centre d’art contemporain de Quimper, France.
3 July-3 October 2004.
This exhibition brings together
a brief survey of Figarella’s work since1995 alongside a series of six
works made during this year. The survey is effective in staking out
Figarella’s preoccupations; an acute sense of pictorial rhetoric
in relation to painting, the mechanism of the tableau and
abstraction. Categorically the earlier works are
‘assemblages’ comprised of objects and ‘painterly’ events that are
invariably sandwiched between plywood and Perspex. Objects such
as plumber’s plungers and boxing gloves make allusions to the
‘push-pull’ dynamics of painting. The plungers and gloves stick
to the surface of the Perspex and are usually mediated by a painterly
trace of the contact between the object and the surface. The
force, violence and immediacy implied by such events, within a field of
representation, are accentuated by the bowing of the Perspex as it
strains to contain the objects that comprise each tableau. These
are not immaculate vitrines monumentalising pristine, frozen objects.
The immediate sense here is rather one of parody and satire, which
perhaps sometimes belies the more serious implications of the work.
Perhaps the most recent cycle of his work has addressed this question
more specifically. The earlier slapstick has been replaced by a
more restrained cut and paste and the relief like space of the
assemblages has been exchanged for a ‘thinner’ pictorial surface.
These large works are essentially diptychs. Figarella first
creates a puddle of paint in each section of the diptych. He then
photographs the reflections made in these reservoirs in which are
reflected different events and objects; a wheel chair, some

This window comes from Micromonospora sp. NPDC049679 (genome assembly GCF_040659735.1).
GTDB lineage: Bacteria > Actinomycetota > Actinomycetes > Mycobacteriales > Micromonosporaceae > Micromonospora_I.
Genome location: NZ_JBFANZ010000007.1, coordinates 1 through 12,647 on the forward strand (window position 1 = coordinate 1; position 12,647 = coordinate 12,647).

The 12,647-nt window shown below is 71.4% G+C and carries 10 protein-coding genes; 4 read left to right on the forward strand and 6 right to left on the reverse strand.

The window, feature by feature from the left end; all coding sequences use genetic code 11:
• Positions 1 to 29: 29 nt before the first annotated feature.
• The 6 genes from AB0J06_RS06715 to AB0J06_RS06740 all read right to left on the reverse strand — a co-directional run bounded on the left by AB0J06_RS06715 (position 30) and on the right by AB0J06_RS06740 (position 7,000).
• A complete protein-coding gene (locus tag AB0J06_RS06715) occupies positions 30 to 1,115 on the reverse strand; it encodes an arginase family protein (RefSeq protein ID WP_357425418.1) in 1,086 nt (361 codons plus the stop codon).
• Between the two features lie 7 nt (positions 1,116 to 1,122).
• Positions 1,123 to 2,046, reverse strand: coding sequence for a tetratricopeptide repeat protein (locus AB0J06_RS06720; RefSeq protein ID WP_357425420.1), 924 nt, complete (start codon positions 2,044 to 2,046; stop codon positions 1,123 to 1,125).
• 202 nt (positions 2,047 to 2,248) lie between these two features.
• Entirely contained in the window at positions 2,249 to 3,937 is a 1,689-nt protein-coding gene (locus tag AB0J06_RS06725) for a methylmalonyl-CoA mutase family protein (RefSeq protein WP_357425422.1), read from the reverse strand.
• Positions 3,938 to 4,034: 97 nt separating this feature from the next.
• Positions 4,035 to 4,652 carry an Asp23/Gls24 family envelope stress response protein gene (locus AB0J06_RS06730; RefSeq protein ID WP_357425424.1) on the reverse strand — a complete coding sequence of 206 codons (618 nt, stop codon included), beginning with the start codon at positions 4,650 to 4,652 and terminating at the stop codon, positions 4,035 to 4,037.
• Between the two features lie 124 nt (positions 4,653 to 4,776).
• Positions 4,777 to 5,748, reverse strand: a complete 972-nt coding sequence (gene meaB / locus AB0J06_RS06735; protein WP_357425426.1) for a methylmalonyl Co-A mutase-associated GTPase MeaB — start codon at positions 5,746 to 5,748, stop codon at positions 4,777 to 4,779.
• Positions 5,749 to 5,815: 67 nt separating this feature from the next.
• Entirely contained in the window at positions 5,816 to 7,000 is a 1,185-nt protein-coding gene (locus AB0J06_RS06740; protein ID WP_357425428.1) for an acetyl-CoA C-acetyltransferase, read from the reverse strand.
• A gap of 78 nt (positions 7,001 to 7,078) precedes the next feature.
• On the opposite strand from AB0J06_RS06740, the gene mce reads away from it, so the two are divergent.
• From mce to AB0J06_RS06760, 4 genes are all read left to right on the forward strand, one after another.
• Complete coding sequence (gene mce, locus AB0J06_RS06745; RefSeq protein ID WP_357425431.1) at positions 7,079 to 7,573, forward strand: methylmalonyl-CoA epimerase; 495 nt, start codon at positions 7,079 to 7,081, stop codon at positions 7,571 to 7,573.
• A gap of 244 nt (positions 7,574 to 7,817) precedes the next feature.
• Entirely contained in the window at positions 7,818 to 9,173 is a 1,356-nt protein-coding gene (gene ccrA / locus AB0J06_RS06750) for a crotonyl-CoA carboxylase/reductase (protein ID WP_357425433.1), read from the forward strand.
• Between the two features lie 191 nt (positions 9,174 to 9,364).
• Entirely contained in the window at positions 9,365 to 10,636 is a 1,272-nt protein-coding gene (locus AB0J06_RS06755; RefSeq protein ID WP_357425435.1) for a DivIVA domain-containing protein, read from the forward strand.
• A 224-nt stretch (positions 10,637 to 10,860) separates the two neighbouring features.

numbers most probably pertaining to a date and, most unexpectedly, a
person reading a newspaper that is on fire. The photographs are
taken at an acute angle to the picture plane thus generating an
anamorphic image. The photo print outs are then cut out and glued onto
the painting’s surface and upon the marks from which the photo images
were derived. The complexity of the resulting works brings to
mind a diverse set of references. More obviously cubist collage
but more interestingly and surprisingly Las Meninas in terms of the
compression into one pictorial space of the event of the painting’s
making, the reflection of the ceiling and mezzanine of the studio as
well as the objects and events reflected in the drying paint. As
in Velasquez’s painting, the spectator is obliged to question where
they are in relation to the works, spatially, temporally and
historically. The interesting aspect of these latest works is
that Figarella has succeeded in radicalising them as tableaux, giving
them an internal logic and their own context. This contrasts
interestingly with the formal development of works within an expanded
field of painting that is more ubiquitous in France today.